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I am trying to distribute independent runs of a process using GNU Parallel on a HPC that uses Slurm workload manager. Briefly, here is the data analysis set up:

Script#1: myCommands

./myscript --input infile.txt --setting 1 --output out1
./myscript --input infile.txt --setting 2 --output out2
./myscript --input infile.txt --setting 3 --output out3
./myscript --input infile.txt --setting 4 --output out4

Script#2: run.sh

#SBATCH --time=00:02:00
#SBATCH --nodes=2
#SBATCH --cpus-per-task=2

cat myCommands | parallel -j 4

This works, however it only uses one node. The two cores on that nodes are split into 4 threads to make room for 4 jobs as requested by parallel. That is not desirable.

My searching indicates I will need a nodefile and a sshloginfile to accomplish this, but I see no examples online that work with Slurm, only with PBS system.

How can I make the script (1) use both nodes, and (2) not split cores into threads?

1
  • Can you try this: parallel --slf <(expands SLURM_NODELIST) 'hostname;echo' ::: {1..10}
    – Ole Tange
    May 24, 2017 at 6:12

2 Answers 2

0

You can just do this with a round robin srun (something like):

jobs=({1..4})
nodes=($(scontrol show hostname $SLURM_NODELIST))
for ((n = 0; n < ${#jobs[@]}; n++)); do
  index=$(expr $n % ${#nodes[@]})
  srun --nodes=1 --ntasks=1 --nodelist=${nodes[$index]} \
       --exclusive ./myscript --input infile.txt \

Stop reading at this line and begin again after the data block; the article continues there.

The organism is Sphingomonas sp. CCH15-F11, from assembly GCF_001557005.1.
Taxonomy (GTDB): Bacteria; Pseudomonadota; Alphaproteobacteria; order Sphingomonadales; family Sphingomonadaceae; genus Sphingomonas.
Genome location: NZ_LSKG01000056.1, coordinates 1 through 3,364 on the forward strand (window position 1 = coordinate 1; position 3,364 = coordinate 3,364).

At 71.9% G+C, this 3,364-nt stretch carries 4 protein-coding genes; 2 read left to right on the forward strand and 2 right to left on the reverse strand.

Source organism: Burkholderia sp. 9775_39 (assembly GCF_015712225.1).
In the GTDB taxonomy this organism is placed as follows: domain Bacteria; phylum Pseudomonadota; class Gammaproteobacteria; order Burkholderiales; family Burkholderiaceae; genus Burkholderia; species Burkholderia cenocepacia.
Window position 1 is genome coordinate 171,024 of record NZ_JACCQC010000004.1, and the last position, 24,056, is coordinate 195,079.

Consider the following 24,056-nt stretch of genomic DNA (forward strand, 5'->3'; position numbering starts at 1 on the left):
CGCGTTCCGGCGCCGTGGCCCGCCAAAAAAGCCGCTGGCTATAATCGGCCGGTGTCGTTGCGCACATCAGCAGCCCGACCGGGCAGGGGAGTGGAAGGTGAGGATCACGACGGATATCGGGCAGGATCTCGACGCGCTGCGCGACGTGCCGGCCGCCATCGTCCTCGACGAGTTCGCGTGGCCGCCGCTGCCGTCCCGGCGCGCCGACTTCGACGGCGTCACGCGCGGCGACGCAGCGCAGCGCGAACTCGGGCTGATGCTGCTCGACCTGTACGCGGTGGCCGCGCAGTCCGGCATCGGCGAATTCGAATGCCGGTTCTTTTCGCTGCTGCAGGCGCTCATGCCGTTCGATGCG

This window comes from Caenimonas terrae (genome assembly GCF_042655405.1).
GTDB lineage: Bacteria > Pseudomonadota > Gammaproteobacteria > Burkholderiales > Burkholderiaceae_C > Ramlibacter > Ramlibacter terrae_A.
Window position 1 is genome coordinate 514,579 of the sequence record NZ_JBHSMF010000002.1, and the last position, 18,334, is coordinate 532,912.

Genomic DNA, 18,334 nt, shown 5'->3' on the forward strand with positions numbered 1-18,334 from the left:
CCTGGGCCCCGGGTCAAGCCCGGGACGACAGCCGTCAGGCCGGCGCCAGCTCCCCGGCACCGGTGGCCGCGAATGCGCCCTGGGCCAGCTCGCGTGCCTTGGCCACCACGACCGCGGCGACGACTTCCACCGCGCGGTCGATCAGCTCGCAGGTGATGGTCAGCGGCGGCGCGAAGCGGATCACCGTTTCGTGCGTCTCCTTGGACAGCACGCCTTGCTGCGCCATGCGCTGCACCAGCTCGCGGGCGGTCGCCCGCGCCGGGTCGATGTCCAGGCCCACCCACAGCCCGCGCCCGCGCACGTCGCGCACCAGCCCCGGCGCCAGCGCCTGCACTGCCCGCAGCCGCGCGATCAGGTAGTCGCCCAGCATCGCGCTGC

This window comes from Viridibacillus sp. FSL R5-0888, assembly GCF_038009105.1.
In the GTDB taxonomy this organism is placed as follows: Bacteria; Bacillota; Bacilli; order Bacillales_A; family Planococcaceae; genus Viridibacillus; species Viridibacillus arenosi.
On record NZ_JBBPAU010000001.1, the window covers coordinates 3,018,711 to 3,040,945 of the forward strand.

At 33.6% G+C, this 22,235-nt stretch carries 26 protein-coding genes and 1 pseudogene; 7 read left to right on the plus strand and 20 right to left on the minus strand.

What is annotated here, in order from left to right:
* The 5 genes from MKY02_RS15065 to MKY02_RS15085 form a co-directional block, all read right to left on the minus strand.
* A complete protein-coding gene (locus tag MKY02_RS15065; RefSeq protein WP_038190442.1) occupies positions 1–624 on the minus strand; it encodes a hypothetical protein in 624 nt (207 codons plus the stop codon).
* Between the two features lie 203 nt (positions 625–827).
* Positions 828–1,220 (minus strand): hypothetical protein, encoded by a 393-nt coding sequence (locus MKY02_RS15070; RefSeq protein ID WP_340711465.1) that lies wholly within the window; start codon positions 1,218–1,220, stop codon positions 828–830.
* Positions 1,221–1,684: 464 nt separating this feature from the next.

--setting $n --output out$n &
done
wait

I presume --cpus-per-task=2 will be given to srun. Let me know if you have any issues. I was messing around with parallel this morning, but I don't see how to fix this issue directly. Additionally, I found that if you scancel a job which contains GNU parallel jobs the running processes don't die unless you use srun.

0
0

I currently use GNU Parallel to essentially just "batch" my jobs onto a remote cluster:

Here's an exert with script name removed:

parallel --colsep '\t' \
         --shuf \
         --jobs=25% \
         --delay=1s \
         ssh -q ${remote} \
         sbatch --chdir="${remote_dir}" \
         --job-name="my-job-name-{1}-{2}-{4}-{5}_{6}" \
         --output="${OUTPUT_PREFIX}/joblogs/%x.out" \
         --error="${OUTPUT_PREFIX}/joblogs/%x.err" \
         my-job.sh \
         "${OUTPUT_PREFIX}/" "{1}" "{2}" "{4}" "{3}" "{5}" "{6}" \
         :::: "${COMPARISONS}" \
         :::: "${REPORTS}" \
         :::: "${METHODS}"

Each of the ${COMPARISONS}, ${REPORTS}, and ${METHODS} variables are tab-delimited files that are then passed to the sbatch. Essentially, the this uses parallels' cross-product of arguments to submit the different variations and then job control is left to SLURM, not parallel.

my-job.sh is something like the following:

#!/usr/bin/env bash

#SBATCH -N 1
#SBATCH -n 1
#SBATCH -c 4
#SBATCH -t 0-01:00:00

exec ~/bin/job.bin $@

If your queue supports it, you should not need to manually specify the nodes (unless there's some other reason to do so).

I hope this helps. I actually came looking for a way to slow this down so that I don't overwhelm the scheduler (I'm already submitting enough jobs that I QOS myself in the queue until the jobs start completing, most of the jobs take a few seconds to 10 minutes). Parallel has a --delay option which can be helpful when submitting hundreds of jobs.

If you want parallel used in your script you originally start and have it kick off the tasks in SLURM, you can probably better adapt @barrymoo's answer with sbatch and drop the node list (again, unless there's a special requirement to use only a subset of the nodes available to you; most HPC's are designed to be as equitable across nodes in their respective queues.)

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